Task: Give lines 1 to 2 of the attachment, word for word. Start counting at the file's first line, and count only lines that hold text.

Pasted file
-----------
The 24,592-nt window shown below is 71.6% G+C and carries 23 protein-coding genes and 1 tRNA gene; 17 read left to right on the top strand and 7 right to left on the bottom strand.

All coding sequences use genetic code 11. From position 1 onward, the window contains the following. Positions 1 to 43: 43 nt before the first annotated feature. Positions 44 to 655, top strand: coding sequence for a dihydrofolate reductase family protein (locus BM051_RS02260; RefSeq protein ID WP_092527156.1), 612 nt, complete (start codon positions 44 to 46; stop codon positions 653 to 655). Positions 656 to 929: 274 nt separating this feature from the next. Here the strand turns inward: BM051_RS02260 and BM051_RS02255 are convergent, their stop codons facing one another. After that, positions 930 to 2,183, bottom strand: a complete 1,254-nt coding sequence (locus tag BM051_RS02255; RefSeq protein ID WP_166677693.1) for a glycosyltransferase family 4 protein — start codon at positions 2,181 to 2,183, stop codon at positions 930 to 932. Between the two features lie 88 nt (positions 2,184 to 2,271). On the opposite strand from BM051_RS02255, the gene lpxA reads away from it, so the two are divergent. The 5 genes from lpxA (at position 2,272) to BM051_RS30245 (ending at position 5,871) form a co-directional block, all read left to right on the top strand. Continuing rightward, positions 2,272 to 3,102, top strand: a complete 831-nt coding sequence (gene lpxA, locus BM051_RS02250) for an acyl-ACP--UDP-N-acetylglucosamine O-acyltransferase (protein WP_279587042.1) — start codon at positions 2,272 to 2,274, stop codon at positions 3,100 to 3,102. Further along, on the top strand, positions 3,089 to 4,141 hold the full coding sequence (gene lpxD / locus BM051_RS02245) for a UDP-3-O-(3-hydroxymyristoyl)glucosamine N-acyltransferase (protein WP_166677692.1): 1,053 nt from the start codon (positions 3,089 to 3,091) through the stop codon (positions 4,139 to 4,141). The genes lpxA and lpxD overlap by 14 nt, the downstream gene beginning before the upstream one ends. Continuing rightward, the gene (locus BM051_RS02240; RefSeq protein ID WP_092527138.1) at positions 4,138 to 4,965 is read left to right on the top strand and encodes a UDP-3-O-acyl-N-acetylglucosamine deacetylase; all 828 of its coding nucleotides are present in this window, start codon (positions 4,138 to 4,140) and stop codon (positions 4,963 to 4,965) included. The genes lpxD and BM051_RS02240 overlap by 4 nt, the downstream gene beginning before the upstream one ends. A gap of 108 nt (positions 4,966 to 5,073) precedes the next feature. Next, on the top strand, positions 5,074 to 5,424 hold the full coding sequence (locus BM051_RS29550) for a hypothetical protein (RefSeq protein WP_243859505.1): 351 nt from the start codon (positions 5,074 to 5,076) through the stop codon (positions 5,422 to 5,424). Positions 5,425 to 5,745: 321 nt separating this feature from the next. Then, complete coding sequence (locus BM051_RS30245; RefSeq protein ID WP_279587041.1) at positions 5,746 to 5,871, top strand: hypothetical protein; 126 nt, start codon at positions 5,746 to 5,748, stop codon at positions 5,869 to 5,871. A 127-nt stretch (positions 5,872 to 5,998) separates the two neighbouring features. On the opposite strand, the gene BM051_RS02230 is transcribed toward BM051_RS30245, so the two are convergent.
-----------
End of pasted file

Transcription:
The 24,592-nt window shown below is 71.6% G+C and carries 23 protein-coding genes and 1 tRNA gene; 17 read left to right on the top strand and 7 right to left on the bottom strand.

All coding sequences use genetic code 11. From position 1 onward, the window contains the following. Positions 1 to 43: 43 nt before the first annotated feature. Positions 44 to 655, top strand: coding sequence for a dihydrofolate reductase family protein (locus BM051_RS02260; RefSeq protein ID WP_092527156.1), 612 nt, complete (start codon positions 44 to 46; stop codon positions 653 to 655). Positions 656 to 929: 274 nt separating this feature from the next. Here the strand turns inward: BM051_RS02260 and BM051_RS02255 are convergent, their stop codons facing one another. After that, positions 930 to 2,183, bottom strand: a complete 1,254-nt coding sequence (locus tag BM051_RS02255; RefSeq protein ID WP_166677693.1) for a glycosyltransferase family 4 protein — start codon at positions 2,181 to 2,183, stop codon at positions 930 to 932. Between the two features lie 88 nt (positions 2,184 to 2,271). On the opposite strand from BM051_RS02255, the gene lpxA reads away from it, so the two are divergent. The 5 genes from lpxA (at position 2,272) to BM051_RS30245 (ending at position 5,871) form a co-directional block, all read left to right on the top strand. Continuing rightward, positions 2,272 to 3,102, top strand: a complete 831-nt coding sequence (gene lpxA, locus BM051_RS02250) for an acyl-ACP--UDP-N-acetylglucosamine O-acyltransferase (protein WP_279587042.1) — start codon at positions 2,272 to 2,274, stop codon at positions 3,100 to 3,102. Further along, on the top strand, positions 3,089 to 4,141 hold the full coding sequence (gene lpxD / locus BM051_RS02245) for a UDP-3-O-(3-hydroxymyristoyl)glucosamine N-acyltransferase (protein WP_166677692.1): 1,053 nt from the start codon (positions 3,089 to 3,091) through the stop codon (positions 4,139 to 4,141). The genes lpxA and lpxD overlap by 14 nt, the downstream gene beginning before the upstream one ends. Continuing rightward, the gene (locus BM051_RS02240; RefSeq protein ID WP_092527138.1) at positions 4,138 to 4,965 is read left to right on the top strand and encodes a UDP-3-O-acyl-N-acetylglucosamine deacetylase; all 828 of its coding nucleotides are present in this window, start codon (positions 4,138 to 4,140) and stop codon (positions 4,963 to 4,965) included. The genes lpxD and BM051_RS02240 overlap by 4 nt, the downstream gene beginning before the upstream one ends. A gap of 108 nt (positions 4,966 to 5,073) precedes the next feature. Next, on the top strand, positions 5,074 to 5,424 hold the full coding sequence (locus BM051_RS29550) for a hypothetical protein (RefSeq protein WP_243859505.1): 351 nt from the start codon (positions 5,074 to 5,076) through the stop codon (positions 5,422 to 5,424). Positions 5,425 to 5,745: 321 nt separating this feature from the next. Then, complete coding sequence (locus BM051_RS30245; RefSeq protein ID WP_279587041.1) at positions 5,746 to 5,871, top strand: hypothetical protein; 126 nt, start codon at positions 5,746 to 5,748, stop codon at positions 5,869 to 5,871. A 127-nt stretch (positions 5,872 to 5,998) separates the two neighbouring features. On the opposite strand, the gene BM051_RS02230 is transcribed toward BM051_RS30245, so the two are convergent.